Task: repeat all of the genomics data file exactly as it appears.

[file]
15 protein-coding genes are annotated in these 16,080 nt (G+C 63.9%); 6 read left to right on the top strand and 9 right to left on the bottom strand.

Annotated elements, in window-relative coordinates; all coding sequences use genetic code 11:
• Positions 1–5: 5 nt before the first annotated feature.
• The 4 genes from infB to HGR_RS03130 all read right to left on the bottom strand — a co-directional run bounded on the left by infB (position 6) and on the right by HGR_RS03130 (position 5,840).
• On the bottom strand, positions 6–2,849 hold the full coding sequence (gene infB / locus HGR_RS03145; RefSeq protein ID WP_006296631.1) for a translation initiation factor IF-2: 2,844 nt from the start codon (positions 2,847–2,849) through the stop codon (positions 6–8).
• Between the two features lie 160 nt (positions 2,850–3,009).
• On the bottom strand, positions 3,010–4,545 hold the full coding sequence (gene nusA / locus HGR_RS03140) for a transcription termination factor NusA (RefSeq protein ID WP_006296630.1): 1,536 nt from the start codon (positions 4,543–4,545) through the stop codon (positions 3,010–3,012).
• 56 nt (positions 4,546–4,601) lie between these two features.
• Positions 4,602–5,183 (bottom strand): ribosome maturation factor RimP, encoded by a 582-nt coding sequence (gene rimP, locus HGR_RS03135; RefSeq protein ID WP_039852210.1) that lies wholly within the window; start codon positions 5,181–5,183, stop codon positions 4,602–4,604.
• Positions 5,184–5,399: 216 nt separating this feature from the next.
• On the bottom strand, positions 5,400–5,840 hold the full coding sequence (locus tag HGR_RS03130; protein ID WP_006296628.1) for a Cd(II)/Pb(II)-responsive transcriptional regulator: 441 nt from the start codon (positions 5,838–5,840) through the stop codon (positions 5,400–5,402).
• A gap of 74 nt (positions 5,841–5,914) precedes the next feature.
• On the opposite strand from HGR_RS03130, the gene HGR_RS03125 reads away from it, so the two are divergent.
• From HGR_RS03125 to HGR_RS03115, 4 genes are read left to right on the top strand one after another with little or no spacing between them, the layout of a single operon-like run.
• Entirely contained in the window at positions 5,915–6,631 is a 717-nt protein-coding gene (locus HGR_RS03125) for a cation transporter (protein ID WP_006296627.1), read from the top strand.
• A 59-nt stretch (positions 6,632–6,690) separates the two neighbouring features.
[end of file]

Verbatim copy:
15 protein-coding genes are annotated in these 16,080 nt (G+C 63.9%); 6 read left to right on the top strand and 9 right to left on the bottom strand.

Annotated elements, in window-relative coordinates; all coding sequences use genetic code 11:
• Positions 1–5: 5 nt before the first annotated feature.
• The 4 genes from infB to HGR_RS03130 all read right to left on the bottom strand — a co-directional run bounded on the left by infB (position 6) and on the right by HGR_RS03130 (position 5,840).
• On the bottom strand, positions 6–2,849 hold the full coding sequence (gene infB / locus HGR_RS03145; RefSeq protein ID WP_006296631.1) for a translation initiation factor IF-2: 2,844 nt from the start codon (positions 2,847–2,849) through the stop codon (positions 6–8).
• Between the two features lie 160 nt (positions 2,850–3,009).
• On the bottom strand, positions 3,010–4,545 hold the full coding sequence (gene nusA / locus HGR_RS03140) for a transcription termination factor NusA (RefSeq protein ID WP_006296630.1): 1,536 nt from the start codon (positions 4,543–4,545) through the stop codon (positions 3,010–3,012).
• 56 nt (positions 4,546–4,601) lie between these two features.
• Positions 4,602–5,183 (bottom strand): ribosome maturation factor RimP, encoded by a 582-nt coding sequence (gene rimP, locus HGR_RS03135; RefSeq protein ID WP_039852210.1) that lies wholly within the window; start codon positions 5,181–5,183, stop codon positions 4,602–4,604.
• Positions 5,184–5,399: 216 nt separating this feature from the next.
• On the bottom strand, positions 5,400–5,840 hold the full coding sequence (locus tag HGR_RS03130; protein ID WP_006296628.1) for a Cd(II)/Pb(II)-responsive transcriptional regulator: 441 nt from the start codon (positions 5,838–5,840) through the stop codon (positions 5,400–5,402).
• A gap of 74 nt (positions 5,841–5,914) precedes the next feature.
• On the opposite strand from HGR_RS03130, the gene HGR_RS03125 reads away from it, so the two are divergent.
• From HGR_RS03125 to HGR_RS03115, 4 genes are read left to right on the top strand one after another with little or no spacing between them, the layout of a single operon-like run.
• Entirely contained in the window at positions 5,915–6,631 is a 717-nt protein-coding gene (locus HGR_RS03125) for a cation transporter (protein ID WP_006296627.1), read from the top strand.
• A 59-nt stretch (positions 6,632–6,690) separates the two neighbouring features.